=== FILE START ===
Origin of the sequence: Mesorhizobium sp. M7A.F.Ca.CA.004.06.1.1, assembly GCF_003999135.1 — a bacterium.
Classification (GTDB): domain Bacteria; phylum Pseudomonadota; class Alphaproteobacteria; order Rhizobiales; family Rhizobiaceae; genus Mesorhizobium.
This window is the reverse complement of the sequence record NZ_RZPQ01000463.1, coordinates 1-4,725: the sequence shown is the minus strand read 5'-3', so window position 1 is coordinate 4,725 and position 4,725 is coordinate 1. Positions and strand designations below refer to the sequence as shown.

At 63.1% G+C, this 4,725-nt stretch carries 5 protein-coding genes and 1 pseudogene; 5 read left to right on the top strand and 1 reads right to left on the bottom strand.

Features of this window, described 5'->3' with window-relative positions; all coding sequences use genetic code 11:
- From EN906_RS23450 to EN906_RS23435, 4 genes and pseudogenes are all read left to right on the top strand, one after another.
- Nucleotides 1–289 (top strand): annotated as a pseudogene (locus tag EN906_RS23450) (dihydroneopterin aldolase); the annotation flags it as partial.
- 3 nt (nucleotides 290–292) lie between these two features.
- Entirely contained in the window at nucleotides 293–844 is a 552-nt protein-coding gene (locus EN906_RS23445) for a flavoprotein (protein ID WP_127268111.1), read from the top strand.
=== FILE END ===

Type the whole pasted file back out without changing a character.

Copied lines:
Origin of the sequence: Mesorhizobium sp. M7A.F.Ca.CA.004.06.1.1, assembly GCF_003999135.1 — a bacterium.
Classification (GTDB): domain Bacteria; phylum Pseudomonadota; class Alphaproteobacteria; order Rhizobiales; family Rhizobiaceae; genus Mesorhizobium.
This window is the reverse complement of the sequence record NZ_RZPQ01000463.1, coordinates 1-4,725: the sequence shown is the minus strand read 5'-3', so window position 1 is coordinate 4,725 and position 4,725 is coordinate 1. Positions and strand designations below refer to the sequence as shown.

At 63.1% G+C, this 4,725-nt stretch carries 5 protein-coding genes and 1 pseudogene; 5 read left to right on the top strand and 1 reads right to left on the bottom strand.

Features of this window, described 5'->3' with window-relative positions; all coding sequences use genetic code 11:
- From EN906_RS23450 to EN906_RS23435, 4 genes and pseudogenes are all read left to right on the top strand, one after another.
- Nucleotides 1–289 (top strand): annotated as a pseudogene (locus tag EN906_RS23450) (dihydroneopterin aldolase); the annotation flags it as partial.
- 3 nt (nucleotides 290–292) lie between these two features.
- Entirely contained in the window at nucleotides 293–844 is a 552-nt protein-coding gene (locus EN906_RS23445) for a flavoprotein (protein ID WP_127268111.1), read from the top strand.